Lanier is not the sort of crunchy green Luddite whom you might expect to make criticisms like these—he’s one of the founders and promoters of Virtual Reality. He’s worked for Microsoft. He reveres the iPhone. But he’s also a humanist, and he’s watched in dismay as people refer to themselves in computer-esque terms: we “plug in,” “download,” “power down,” or “network.” At the same time we grant digital stuff, those pixelated renderings of the real, human, living agency: blogs and digital magazines “go live.” Phones are “smart.” The Internet “answers” when we “ask” it something. And there’s Siri: a digitally feminine voice, an “intelligent personal assistant” that helps you to get the things done that the apparently unintelligent personal assistant we all are assumed to have, can’t. “Talk to Siri as you would to a person,” Apple instructs; “Tell my wife I’m running late.”

To give his critique teeth, Lanier, who is also an accomplished musician, explores what the culture of digitization has done to music, which, he argues, has been rendered bland. “Whenever I’m around ‘Facebook generation’ people,” he writes of my generation, “I ask them a simple question: Can you tell me in what decade the music that is playing right now was made. Even listeners who are not particularly music oriented can do pretty well with this question—but only for certain decades.” It’s a provocative experiment: I’m betting you know what an eighties hair-band sounds like; a fifties rockabilly group, a forties swing act. “A decade gets you from the reign of big bands to the reign of rock and roll. Approximately a decade separated the last Beatles record from the first big-time hip-hop records,” Lanier writes. But what sound distinguishes the music of the 2000s?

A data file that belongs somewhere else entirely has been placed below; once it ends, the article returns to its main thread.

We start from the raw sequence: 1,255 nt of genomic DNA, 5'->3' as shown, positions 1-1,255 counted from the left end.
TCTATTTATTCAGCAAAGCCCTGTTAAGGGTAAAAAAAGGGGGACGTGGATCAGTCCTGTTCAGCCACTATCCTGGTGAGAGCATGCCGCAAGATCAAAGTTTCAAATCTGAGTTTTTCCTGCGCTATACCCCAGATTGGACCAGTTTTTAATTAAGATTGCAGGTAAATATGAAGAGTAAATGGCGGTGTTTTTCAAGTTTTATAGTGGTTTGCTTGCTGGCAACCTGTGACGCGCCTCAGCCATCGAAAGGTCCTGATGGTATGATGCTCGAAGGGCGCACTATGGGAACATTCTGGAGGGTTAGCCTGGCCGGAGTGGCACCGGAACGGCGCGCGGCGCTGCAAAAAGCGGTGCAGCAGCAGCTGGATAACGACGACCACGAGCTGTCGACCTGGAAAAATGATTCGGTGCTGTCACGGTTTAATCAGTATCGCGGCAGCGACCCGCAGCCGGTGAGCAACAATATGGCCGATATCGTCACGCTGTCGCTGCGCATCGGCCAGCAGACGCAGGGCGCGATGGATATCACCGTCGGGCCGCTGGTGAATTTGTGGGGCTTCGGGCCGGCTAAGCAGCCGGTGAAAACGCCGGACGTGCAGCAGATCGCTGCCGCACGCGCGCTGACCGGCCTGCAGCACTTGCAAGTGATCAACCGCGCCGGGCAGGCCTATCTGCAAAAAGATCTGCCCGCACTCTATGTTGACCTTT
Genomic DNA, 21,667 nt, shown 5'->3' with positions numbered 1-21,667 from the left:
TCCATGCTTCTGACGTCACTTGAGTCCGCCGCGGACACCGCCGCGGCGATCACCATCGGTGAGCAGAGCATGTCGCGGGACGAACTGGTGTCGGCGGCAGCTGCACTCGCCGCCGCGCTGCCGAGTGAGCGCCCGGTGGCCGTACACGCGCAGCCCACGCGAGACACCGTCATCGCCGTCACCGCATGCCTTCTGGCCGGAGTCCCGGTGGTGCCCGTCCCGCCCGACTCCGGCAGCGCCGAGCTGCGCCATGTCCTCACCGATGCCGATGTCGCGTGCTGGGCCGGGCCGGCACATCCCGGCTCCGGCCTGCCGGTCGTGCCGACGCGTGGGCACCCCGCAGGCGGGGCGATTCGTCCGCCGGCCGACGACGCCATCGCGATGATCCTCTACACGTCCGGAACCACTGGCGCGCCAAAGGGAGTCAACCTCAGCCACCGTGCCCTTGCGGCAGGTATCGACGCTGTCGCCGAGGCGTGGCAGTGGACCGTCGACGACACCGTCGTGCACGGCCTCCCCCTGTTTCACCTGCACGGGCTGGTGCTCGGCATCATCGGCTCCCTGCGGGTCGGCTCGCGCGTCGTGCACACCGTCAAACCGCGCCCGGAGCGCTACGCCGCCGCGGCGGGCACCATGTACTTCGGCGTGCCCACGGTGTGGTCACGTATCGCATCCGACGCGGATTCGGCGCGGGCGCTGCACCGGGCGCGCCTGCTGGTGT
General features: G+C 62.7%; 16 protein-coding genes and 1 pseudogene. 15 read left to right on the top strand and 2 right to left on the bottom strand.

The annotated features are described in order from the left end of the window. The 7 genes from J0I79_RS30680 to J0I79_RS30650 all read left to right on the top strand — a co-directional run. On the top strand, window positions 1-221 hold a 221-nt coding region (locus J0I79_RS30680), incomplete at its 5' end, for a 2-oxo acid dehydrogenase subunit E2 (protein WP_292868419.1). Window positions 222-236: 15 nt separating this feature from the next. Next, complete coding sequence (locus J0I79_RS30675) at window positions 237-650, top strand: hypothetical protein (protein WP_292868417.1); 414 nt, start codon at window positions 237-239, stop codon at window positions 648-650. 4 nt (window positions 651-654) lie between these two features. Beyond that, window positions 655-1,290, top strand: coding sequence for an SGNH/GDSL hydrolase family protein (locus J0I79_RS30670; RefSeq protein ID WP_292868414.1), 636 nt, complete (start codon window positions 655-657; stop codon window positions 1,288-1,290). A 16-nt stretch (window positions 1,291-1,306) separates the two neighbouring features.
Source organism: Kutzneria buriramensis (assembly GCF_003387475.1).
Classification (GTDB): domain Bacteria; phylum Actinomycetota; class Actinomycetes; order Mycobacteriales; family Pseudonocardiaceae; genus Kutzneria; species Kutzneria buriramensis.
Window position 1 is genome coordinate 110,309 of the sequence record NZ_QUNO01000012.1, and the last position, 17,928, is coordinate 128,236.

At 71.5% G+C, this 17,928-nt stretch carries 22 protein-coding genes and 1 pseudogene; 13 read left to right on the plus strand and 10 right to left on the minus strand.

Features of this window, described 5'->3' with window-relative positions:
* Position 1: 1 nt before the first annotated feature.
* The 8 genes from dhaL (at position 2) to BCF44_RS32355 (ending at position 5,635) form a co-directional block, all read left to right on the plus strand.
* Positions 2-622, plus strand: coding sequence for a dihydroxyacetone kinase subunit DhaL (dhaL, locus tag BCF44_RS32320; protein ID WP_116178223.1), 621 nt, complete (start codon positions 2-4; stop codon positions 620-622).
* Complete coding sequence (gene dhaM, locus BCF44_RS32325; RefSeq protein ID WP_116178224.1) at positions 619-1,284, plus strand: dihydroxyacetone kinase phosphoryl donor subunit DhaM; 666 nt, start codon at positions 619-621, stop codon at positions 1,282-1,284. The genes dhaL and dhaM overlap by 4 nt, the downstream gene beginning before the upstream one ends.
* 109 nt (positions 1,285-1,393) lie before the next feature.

I think I know: Auto-Tune, the digital processor that debuted in 1997 and was popularized by Cher’s “Believe” in 1998. A device which turns the human voice predictably synthetic. Auto-Tune is the sound of today.

* * *

The song continues on like this, quiet, loud, quiet, the bleakest lyrics nearly shouted down by the most ferocious distortion.

Intensity builds throughout the oddly, perfectly lyrical guitar solo while the kids from the stands, sidelined freaks with long hair, hard-core no hair, or matted dreadlocked hair, take over the gym; and the cheerleaders, finally liberated from uniformity, grind and gyrate wildly, the scarlet-letter anarchy signs stitched over their breasts telling us for whom they cheer, while the singer, with that straw-bleached hair almost, but not totally obscuring his febrile eyes, screams with everything he’s got into the camera: “A denial.” Nine times, a denial.

This is how it ends:

We see kids carrying off the drummer’s high hat, the bassist’s bass, the division between audience and performer closed.

We see the fuck-it-all guitarist smash his instrument to pieces.

It is not joy, but it is a sort of solidarity in the vitality of mutual denial. Connection, despite.

* * *

If there’s a nineties sound, it’s that roaring distortion, so different from that of the sixties classic and psychedelic rockers, the meaty crunch of seventies hard-rock bands, and the exquisitely coifed eighties sound of heavy metal. The nineties distortion—Dinosaur Jr., Weezer, The Smashing Pumpkins—is looser, bigger, wilder. It sparkles.

I was wrong, as a teenager, about Nirvana. They’re a bleak band, but I’m not so sure anymore that they were singing anthems of resignation. It’s that roaring distortion that has changed my mind, that sound that is the sound of someone desperately trying to avoid being sucked into the downward spiral of sameness, its abrasiveness paradoxically the thing that attracted many of us longing for our own real connection. There was something there, even if it was mediated through cassette, vinyl, or CD; there was something real and millions of us felt it.

Maybe that’s why I’ve been recently finding myself drawn to Youtube to watch “Smells Like Teen Spirit” every few weeks. Maybe in this age when we’re told that the world is at our fingertips, when convenience is king, when superficial flash is cherished over function and content—an age, it’s not doubt clear by now, in which I feel profoundly isolated—maybe now is when I need Nirvana more than ever.

But the band is gone, and all that’s left—as I quickly re-watch the Youtube clip, look up a small detail on Wikipedia, check my e-mail (ignoring for just a little bit longer all the old, yet-to-be-answered messages to see if there’s anything new and to which I’ll no doubt put off responding until tomorrow, maybe)—all I’ve got left is the dying sound of a distorted guitar.